Contractors working for the U.S. Army Corps of Engineers Pittsburgh District install a 23-foot-tall concrete shaft enclosure weighing approximately 120,000 pounds as part of the guard wall at the Monongahela River Locks and Dam 4 in Charleroi, Pennsylvania, Nov. 16, 2023.

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USACE recognizes innovative Kentucky Lock operator

Nashville District
Published Jan. 26, 2024
Updated: Jan. 25, 2024
Two men shake hands

Lt. Col. Robert W. Green, U.S. Army Corps of Engineers Nashville District commander, presents a coin for excellence to Brad Marshall, lock operator at Kentucky Lock in Grand Rivers, Kentucky, for his work on a device to hoist heavy ropes inside of the lock chamber that earned him a USACE Innovation Award. The commander recognized him Jan. 23, 2024, in front of employees at the district headquarters in Nashville, Tennessee. (USACE Photo by Leon Roberts)

U.S. Army Corps of Engineers Nashville District Senior Lock and Dam Equipment Mechanic Brad Marshall, of Kentucky Lock, was recently recognized with the 2023 USACE Innovation of the Year Award.

Marshall developed a hoist mechanism for lock lines, reducing the risk of back, hand and wrist injury. The new device allows Lock Operators to safely retrieve and lift heavy lock lines, which are at times wet or frozen.

Following an employee fall from a ladder and an extensive review process, the Nashville District announced that all embedded ladders at their numerous navigation locks that are more than 24-feet-high and lacking OSHA compliance would be for emergency use only. However, ladder accessibility is necessary for line handling, or using ropes to navigate a vessel through a lock.

Therefore, USACE began providing line handling personnel at Kentucky Lock to compensate for the lack of ladders. Line handling is a new task for USACE operators and presents new physical challenges. Lock lines are heavy and can be difficult to hoist 25-35 feet in the air. Hoisting a lock line typically involves throwing a line to a deckhand who will tie it to another line. The operator must then hoist the heavy line, hand over fist, to the top of the wall. This can mean lifting 30 feet of wet, frozen cotton rope. After hoisting the line, it is held in place while the other line is removed and manipulated. There are multiple points of potential injury during the entire process.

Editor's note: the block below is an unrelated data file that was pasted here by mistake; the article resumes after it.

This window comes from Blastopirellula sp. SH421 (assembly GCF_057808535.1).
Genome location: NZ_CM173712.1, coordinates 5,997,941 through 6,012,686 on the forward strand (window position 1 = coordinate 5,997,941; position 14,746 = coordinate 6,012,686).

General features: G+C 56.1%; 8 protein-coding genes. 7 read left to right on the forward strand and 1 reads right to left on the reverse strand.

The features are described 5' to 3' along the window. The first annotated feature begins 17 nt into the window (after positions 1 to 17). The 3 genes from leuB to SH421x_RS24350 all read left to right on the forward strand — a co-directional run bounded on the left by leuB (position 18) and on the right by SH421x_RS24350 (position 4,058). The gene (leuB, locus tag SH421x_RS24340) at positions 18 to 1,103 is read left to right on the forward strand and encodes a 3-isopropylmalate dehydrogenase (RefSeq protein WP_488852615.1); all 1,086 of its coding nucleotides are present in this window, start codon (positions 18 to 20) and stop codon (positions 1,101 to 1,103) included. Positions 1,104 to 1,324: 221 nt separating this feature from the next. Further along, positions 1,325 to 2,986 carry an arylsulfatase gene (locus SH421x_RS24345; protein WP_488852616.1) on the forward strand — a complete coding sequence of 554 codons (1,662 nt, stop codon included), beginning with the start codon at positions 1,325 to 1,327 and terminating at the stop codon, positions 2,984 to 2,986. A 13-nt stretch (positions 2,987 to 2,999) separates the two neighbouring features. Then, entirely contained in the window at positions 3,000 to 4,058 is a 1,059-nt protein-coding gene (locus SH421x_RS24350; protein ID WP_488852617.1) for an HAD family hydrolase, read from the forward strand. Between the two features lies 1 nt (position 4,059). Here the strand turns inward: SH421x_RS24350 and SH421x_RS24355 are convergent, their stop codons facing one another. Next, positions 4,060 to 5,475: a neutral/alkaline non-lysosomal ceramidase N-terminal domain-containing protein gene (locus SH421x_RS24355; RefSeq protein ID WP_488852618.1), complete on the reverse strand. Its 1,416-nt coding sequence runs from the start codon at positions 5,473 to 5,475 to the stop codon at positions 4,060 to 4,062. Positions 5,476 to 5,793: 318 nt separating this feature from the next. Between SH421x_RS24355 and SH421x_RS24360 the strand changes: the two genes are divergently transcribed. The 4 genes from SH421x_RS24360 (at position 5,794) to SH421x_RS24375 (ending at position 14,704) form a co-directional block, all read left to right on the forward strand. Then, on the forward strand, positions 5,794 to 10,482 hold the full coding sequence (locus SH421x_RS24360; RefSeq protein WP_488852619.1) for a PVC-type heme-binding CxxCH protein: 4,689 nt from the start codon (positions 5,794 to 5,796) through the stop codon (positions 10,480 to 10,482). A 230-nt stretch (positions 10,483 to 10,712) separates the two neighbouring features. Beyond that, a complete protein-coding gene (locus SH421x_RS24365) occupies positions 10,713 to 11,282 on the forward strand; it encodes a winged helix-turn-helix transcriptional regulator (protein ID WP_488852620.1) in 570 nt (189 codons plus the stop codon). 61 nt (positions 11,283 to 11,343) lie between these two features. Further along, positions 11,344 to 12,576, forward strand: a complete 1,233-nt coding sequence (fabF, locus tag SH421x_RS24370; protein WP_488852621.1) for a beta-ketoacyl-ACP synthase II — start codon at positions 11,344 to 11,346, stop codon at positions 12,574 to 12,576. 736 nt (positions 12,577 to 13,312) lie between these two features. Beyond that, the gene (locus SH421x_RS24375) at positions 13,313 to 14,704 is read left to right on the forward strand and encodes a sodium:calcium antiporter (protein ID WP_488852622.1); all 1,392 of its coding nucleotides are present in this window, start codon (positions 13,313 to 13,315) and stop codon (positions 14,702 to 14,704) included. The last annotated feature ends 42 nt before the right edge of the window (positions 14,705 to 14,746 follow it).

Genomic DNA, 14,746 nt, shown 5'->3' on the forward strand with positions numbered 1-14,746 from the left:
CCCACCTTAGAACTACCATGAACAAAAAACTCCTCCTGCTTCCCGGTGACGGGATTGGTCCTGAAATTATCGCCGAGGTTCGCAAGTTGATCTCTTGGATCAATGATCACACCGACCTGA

“I go to my office, I sit down, and I’m thinking, how am I going to solve this?,” said Caleb Skinner, Supervisory Navigation Facility specialist at Kentucky and Barkley Locks. “I called Brad Marshall into my office and said I’ve got a problem, explained the problem, and that was all I did.”

The device Marshall developed eliminates all these hazards. “This is a new problem that I’ve never had to deal with, and it will most likely evolve into something different than it is now,” said Marshall. “This is version 1.0 out of who knows how many revisions.”

The impacts of the lock line hoisting device created by Marshall focuses primarily on safety. It is mounted on a track and smoothly rolls along to winch up the heavy lines. It prevents injury and inefficiency from any dropped lines. Safety improvements like this save the government money by avoiding expensive lost time and potential medical bills, and most importantly, make it safer for employees.

“Brad’s got one of the greatest creative minds, honestly, I’ve ever seen,” said Skinner.

Though Marshall acknowledged the work needed to improve his invention, he was proud of its current iteration.

“It is an absolute honor to receive this award,” Marshall said. “I feel I went above and beyond the bare requirements presented to me and it’s good to be recognized for my efforts.”

The USACE Innovation of the Year Award is for those who successfully introduce innovative ideas, processes or projects.

Chick Lock

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